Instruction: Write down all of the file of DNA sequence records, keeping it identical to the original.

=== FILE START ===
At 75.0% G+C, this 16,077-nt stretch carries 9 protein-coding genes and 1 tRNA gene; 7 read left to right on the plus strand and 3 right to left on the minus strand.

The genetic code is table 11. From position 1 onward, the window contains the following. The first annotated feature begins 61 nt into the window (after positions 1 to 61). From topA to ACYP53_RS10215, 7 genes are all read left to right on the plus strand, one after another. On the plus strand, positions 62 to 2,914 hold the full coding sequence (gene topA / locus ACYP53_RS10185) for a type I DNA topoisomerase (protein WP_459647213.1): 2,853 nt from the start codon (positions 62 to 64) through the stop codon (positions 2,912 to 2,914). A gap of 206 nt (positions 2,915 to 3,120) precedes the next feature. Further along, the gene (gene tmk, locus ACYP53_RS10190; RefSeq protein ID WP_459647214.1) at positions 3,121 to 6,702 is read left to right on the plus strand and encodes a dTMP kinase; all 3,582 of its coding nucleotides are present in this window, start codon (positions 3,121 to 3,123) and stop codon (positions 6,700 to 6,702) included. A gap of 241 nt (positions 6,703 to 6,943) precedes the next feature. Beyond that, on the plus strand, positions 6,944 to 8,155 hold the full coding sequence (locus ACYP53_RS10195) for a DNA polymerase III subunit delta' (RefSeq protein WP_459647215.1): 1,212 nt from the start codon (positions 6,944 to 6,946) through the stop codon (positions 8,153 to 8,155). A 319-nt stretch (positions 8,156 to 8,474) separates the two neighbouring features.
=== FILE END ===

At 75.0% G+C, this 16,077-nt stretch carries 9 protein-coding genes and 1 tRNA gene; 7 read left to right on the plus strand and 3 right to left on the minus strand.

The genetic code is table 11. From position 1 onward, the window contains the following. The first annotated feature begins 61 nt into the window (after positions 1 to 61). From topA to ACYP53_RS10215, 7 genes are all read left to right on the plus strand, one after another. On the plus strand, positions 62 to 2,914 hold the full coding sequence (gene topA / locus ACYP53_RS10185) for a type I DNA topoisomerase (protein WP_459647213.1): 2,853 nt from the start codon (positions 62 to 64) through the stop codon (positions 2,912 to 2,914). A gap of 206 nt (positions 2,915 to 3,120) precedes the next feature. Further along, the gene (gene tmk, locus ACYP53_RS10190; RefSeq protein ID WP_459647214.1) at positions 3,121 to 6,702 is read left to right on the plus strand and encodes a dTMP kinase; all 3,582 of its coding nucleotides are present in this window, start codon (positions 3,121 to 3,123) and stop codon (positions 6,700 to 6,702) included. A gap of 241 nt (positions 6,703 to 6,943) precedes the next feature. Beyond that, on the plus strand, positions 6,944 to 8,155 hold the full coding sequence (locus ACYP53_RS10195) for a DNA polymerase III subunit delta' (RefSeq protein WP_459647215.1): 1,212 nt from the start codon (positions 6,944 to 6,946) through the stop codon (positions 8,153 to 8,155). A 319-nt stretch (positions 8,156 to 8,474) separates the two neighbouring features.